Referring now to the drawings, in particular to FIGS. 2a-2 j, there are shown schematically steps of forming a new multi-layer spacer (MLS) in a flash EEPROM cell. It will be appreciated by those skilled in the art that by having spacers formed comprising composite layers, the dimensional control of the spacers will be more precise as disclosed in the following embodiments of this invention.
In FIG. 2a, substrate (100), preferably silicon, is provided with a layer of gate oxide (120) upon which is deposited a layer of first polycrystalline silicon, or polysilicon, (130′). It is preferred that gate oxide (120) and polysilicon (130′) have thicknesses between about 95 to 105 angstroms (Å) and 1400 to 1600 Å, respectively.
Polysilicon layer (130′) is next covered with a layer of nitride (133) to a thickness between about 1400 to 1600 Å and then patterned (135) to form a mask for forming a floating gate of a memory cell as shown in FIG. 2b. First, the polysilicon layer exposed through mask opening (135) is oxidized in a furnace at temperature between about 850 to 950° C. Then the portion of the polysilicon exposed in opening (135) is thermally grown to form polyoxide (137) shown in FIG. 2c. Subsequently, nitride layer (133) is removed and using the hard polyoxide (137) as a mask, the remaining polysilicon portions (130′) are removed by using an etch recipe comprising O2 and HBr. Thus, first polygate (130), or floating gate, is formed as shown in FIG. 2d.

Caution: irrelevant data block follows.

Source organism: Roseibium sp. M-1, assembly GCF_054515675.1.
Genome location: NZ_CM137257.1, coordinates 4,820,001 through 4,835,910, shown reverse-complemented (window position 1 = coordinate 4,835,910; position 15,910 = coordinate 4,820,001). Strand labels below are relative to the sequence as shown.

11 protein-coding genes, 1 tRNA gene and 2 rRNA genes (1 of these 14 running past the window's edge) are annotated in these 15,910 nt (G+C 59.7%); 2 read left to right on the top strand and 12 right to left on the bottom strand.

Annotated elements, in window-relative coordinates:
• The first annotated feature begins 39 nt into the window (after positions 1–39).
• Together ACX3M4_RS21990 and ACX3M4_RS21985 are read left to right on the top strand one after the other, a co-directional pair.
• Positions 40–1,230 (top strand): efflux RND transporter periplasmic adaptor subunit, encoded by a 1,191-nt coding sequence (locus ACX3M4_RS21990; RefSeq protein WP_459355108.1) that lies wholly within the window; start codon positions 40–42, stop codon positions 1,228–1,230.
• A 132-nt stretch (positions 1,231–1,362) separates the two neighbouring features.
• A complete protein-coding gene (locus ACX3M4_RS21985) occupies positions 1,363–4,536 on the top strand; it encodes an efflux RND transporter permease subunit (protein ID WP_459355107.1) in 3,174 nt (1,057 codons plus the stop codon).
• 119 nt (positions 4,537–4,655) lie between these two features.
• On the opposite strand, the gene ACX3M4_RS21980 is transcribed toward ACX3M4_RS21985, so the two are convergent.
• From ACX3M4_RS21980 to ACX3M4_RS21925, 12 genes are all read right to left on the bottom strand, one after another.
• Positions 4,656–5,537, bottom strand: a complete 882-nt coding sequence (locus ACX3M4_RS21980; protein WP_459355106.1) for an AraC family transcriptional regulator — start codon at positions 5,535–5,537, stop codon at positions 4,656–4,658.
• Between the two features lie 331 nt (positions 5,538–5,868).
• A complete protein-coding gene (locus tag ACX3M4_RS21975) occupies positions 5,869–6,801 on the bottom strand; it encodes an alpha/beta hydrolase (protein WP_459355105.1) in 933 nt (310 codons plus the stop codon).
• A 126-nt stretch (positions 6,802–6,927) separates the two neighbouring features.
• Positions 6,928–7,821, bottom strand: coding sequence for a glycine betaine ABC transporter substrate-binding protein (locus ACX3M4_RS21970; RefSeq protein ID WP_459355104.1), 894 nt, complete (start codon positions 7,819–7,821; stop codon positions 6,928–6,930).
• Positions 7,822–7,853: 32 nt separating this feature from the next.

Next, a layer of high temperature oxide (HTO) (140) is formed over the substrate followed by a layer of nitride (150), preferably, silicon nitride Si3N4, as shown in FIGS. 2e and 2 f. Preferably, HTO is a composite film of oxynitride formed at a temperature between about 780 to 820° C. and has a thickness between about 95 to 105 Å. HTO performs the function of a tunnel oxide. Silicon nitride has a thickness between about 170 to 180 Å, and is deposited at a temperature between about 600 to 650° C.
As a key aspect of this invention, the next steps are performed to form polygate spacers with better controlled dimensions and hence with better attributes for defining gate and channel lengths in memory cells as discussed earlier in related art. It will be known to the workers in the field that oxide-spacer technology normally begins with the deposition of one doped oxide layer which covers the underlying topography conformally. The oxide layer is then anisotropically etched back until the underlying material is exposed. Unetched portions of the oxide at the vertical sides of the underlying features remain following this etch forming the spacers. However, the conventional anisotropic etching usually leaves the dimensions of the spacers indeterminate. This is because the directional anisotropic etching alone is difficult to control. Furthermore, the difficulty is compounded by the presence of only one material spacer. It is disclosed in this invention that by forming spacers of composite multi-layers, the etching of the same can be better controlled with more predictable results on the performance of the resulting memory cell.